Because this Idoc Script is evaluated once during publishing, you cannot use Idoc Script as you would normally do from the IdcHomeDir/resources/core/idoc/std_page.idoc file. When a user requests that file, it has already been created, so the script used to create it did not have any access to the current service's DataBinder or any information about the current user.

This does limit the type of Idoc Script you can write in these files, so if you are writing CSS or JavaScript that needs information that dynamically changes with users or services, consider having the pages that need this code include the code inline. This increases the size of pages delivered by your Web server and thus increases the amount of bandwidth used. Creating New Layouts

This section describes the general steps needed to create and publish new layouts.

  1. Merge a table into the LmLayouts table in IdcHomeDir/resources/core/tables/std_resources.htm to define the new layout. Define the layout ID, label, and whether it is enabled (set to 1) or not.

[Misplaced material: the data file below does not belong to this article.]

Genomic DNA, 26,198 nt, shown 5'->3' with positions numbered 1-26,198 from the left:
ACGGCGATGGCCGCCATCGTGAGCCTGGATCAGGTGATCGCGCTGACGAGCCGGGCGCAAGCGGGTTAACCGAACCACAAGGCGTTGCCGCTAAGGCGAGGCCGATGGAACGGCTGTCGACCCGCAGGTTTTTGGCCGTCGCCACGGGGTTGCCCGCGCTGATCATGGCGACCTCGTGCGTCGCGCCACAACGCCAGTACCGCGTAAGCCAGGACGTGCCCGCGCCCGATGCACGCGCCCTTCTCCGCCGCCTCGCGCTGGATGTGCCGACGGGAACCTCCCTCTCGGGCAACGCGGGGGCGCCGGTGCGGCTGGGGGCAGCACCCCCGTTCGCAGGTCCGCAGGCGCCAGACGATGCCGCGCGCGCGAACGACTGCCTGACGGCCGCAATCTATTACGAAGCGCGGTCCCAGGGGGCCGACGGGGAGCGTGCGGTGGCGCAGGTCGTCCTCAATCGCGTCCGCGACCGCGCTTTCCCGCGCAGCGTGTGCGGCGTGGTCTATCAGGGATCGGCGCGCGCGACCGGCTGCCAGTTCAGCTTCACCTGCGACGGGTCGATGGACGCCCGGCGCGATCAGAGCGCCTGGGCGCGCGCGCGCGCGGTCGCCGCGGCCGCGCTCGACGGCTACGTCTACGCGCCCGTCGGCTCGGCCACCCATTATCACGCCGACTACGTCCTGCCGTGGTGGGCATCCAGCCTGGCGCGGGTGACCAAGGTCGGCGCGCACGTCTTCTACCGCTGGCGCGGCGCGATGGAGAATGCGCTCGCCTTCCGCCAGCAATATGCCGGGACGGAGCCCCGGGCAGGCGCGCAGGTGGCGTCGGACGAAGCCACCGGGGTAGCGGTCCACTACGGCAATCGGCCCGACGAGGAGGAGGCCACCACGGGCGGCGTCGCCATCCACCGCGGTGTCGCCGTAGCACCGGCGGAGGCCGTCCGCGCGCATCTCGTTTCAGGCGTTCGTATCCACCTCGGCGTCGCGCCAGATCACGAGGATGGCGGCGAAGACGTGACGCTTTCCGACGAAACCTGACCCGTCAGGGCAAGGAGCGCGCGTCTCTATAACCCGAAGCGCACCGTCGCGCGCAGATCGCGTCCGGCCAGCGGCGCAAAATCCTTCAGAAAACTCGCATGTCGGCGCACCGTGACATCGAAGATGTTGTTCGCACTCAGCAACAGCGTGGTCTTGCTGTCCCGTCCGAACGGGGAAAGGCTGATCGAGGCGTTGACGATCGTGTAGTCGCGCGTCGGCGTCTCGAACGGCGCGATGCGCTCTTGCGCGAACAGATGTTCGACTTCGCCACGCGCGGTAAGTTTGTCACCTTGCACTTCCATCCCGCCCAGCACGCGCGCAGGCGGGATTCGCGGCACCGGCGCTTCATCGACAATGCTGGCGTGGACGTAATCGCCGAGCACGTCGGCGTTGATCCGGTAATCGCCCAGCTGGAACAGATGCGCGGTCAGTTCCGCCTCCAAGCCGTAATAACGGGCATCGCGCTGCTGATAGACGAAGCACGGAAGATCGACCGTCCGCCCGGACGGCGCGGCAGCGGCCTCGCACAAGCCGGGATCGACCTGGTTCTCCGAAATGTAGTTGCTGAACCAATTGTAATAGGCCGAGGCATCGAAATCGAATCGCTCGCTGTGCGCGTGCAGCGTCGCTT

2. Merge a table into the PublishedWeblayoutFiles table in IdcHomeDir/resources/core/tables/std_resources.htm. This new table describes the files that are created from Content Server templates and then pushed out to the /weblayout directory. Specify the necessary skin.css files to push out to each skin directory.

  3. Merge a table with the PublishStaticFiles table in std_resources.htm. This lists the directories that contain files, such as images, that should be published to the/weblayout directory.

4.1.3 Optimizing the Use of Published Files

You can direct Content Server to bundle published files so they can be delivered as one, thus minimizing the number of page requests to the server. In addition, you can optimize file use by referencing published pages using Idoc Script.

This section discusses the following topics: Bundling Files

Static weblayout file contents are cached on client machines and on Web proxies, significantly lowering the amount of server bandwidth they use. Therefore, best practice indicates that these types of files should be used wherever possible.